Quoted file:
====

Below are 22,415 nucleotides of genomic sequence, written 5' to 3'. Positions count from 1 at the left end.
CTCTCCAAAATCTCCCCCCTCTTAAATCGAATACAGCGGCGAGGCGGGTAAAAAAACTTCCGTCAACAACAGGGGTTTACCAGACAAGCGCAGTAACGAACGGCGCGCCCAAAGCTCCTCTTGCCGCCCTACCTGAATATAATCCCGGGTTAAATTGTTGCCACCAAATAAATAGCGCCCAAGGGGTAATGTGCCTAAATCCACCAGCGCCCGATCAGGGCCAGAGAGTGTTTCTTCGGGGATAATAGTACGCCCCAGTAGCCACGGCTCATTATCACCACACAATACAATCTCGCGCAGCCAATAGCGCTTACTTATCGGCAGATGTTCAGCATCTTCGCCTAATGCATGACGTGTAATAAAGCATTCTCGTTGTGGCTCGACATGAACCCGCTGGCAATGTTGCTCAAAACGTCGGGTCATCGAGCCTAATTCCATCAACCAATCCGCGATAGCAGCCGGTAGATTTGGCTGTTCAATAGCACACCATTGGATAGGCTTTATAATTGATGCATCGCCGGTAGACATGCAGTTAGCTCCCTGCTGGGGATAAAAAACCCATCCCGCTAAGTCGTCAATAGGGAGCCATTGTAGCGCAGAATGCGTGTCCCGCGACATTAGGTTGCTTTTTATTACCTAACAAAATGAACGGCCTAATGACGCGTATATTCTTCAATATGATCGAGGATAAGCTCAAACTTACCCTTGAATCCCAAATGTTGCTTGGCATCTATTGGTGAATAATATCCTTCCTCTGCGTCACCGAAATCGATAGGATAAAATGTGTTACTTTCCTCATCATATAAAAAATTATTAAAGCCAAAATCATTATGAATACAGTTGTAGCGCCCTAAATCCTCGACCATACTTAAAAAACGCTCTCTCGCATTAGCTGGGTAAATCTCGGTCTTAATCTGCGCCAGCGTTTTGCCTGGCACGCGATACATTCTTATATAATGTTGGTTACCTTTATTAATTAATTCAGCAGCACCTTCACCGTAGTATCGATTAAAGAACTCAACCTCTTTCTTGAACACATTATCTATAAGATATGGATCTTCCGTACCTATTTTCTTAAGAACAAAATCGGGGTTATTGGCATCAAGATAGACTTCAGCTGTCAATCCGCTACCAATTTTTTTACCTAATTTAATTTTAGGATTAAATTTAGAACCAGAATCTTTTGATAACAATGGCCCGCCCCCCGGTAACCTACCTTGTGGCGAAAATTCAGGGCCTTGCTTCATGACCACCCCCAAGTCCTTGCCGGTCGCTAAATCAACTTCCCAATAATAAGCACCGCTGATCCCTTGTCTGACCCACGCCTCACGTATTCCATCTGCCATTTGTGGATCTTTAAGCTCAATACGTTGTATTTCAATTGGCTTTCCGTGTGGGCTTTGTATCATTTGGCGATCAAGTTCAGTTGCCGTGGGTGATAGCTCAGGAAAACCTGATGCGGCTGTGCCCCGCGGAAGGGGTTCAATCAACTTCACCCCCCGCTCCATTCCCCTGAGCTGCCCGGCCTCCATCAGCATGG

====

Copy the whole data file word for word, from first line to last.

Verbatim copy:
Below are 22,415 nucleotides of genomic sequence, written 5' to 3'. Positions count from 1 at the left end.
CTCTCCAAAATCTCCCCCCTCTTAAATCGAATACAGCGGCGAGGCGGGTAAAAAAACTTCCGTCAACAACAGGGGTTTACCAGACAAGCGCAGTAACGAACGGCGCGCCCAAAGCTCCTCTTGCCGCCCTACCTGAATATAATCCCGGGTTAAATTGTTGCCACCAAATAAATAGCGCCCAAGGGGTAATGTGCCTAAATCCACCAGCGCCCGATCAGGGCCAGAGAGTGTTTCTTCGGGGATAATAGTACGCCCCAGTAGCCACGGCTCATTATCACCACACAATACAATCTCGCGCAGCCAATAGCGCTTACTTATCGGCAGATGTTCAGCATCTTCGCCTAATGCATGACGTGTAATAAAGCATTCTCGTTGTGGCTCGACATGAACCCGCTGGCAATGTTGCTCAAAACGTCGGGTCATCGAGCCTAATTCCATCAACCAATCCGCGATAGCAGCCGGTAGATTTGGCTGTTCAATAGCACACCATTGGATAGGCTTTATAATTGATGCATCGCCGGTAGACATGCAGTTAGCTCCCTGCTGGGGATAAAAAACCCATCCCGCTAAGTCGTCAATAGGGAGCCATTGTAGCGCAGAATGCGTGTCCCGCGACATTAGGTTGCTTTTTATTACCTAACAAAATGAACGGCCTAATGACGCGTATATTCTTCAATATGATCGAGGATAAGCTCAAACTTACCCTTGAATCCCAAATGTTGCTTGGCATCTATTGGTGAATAATATCCTTCCTCTGCGTCACCGAAATCGATAGGATAAAATGTGTTACTTTCCTCATCATATAAAAAATTATTAAAGCCAAAATCATTATGAATACAGTTGTAGCGCCCTAAATCCTCGACCATACTTAAAAAACGCTCTCTCGCATTAGCTGGGTAAATCTCGGTCTTAATCTGCGCCAGCGTTTTGCCTGGCACGCGATACATTCTTATATAATGTTGGTTACCTTTATTAATTAATTCAGCAGCACCTTCACCGTAGTATCGATTAAAGAACTCAACCTCTTTCTTGAACACATTATCTATAAGATATGGATCTTCCGTACCTATTTTCTTAAGAACAAAATCGGGGTTATTGGCATCAAGATAGACTTCAGCTGTCAATCCGCTACCAATTTTTTTACCTAATTTAATTTTAGGATTAAATTTAGAACCAGAATCTTTTGATAACAATGGCCCGCCCCCCGGTAACCTACCTTGTGGCGAAAATTCAGGGCCTTGCTTCATGACCACCCCCAAGTCCTTGCCGGTCGCTAAATCAACTTCCCAATAATAAGCACCGCTGATCCCTTGTCTGACCCACGCCTCACGTATTCCATCTGCCATTTGTGGATCTTTAAGCTCAATACGTTGTATTTCAATTGGCTTTCCGTGTGGGCTTTGTATCATTTGGCGATCAAGTTCAGTTGCCGTGGGTGATAGCTCAGGAAAACCTGATGCGGCTGTGCCCCGCGGAAGGGGTTCAATCAACTTCACCCCCCGCTCCATTCCCCTGAGCTGCCCGGCCTCCATCAGCATGG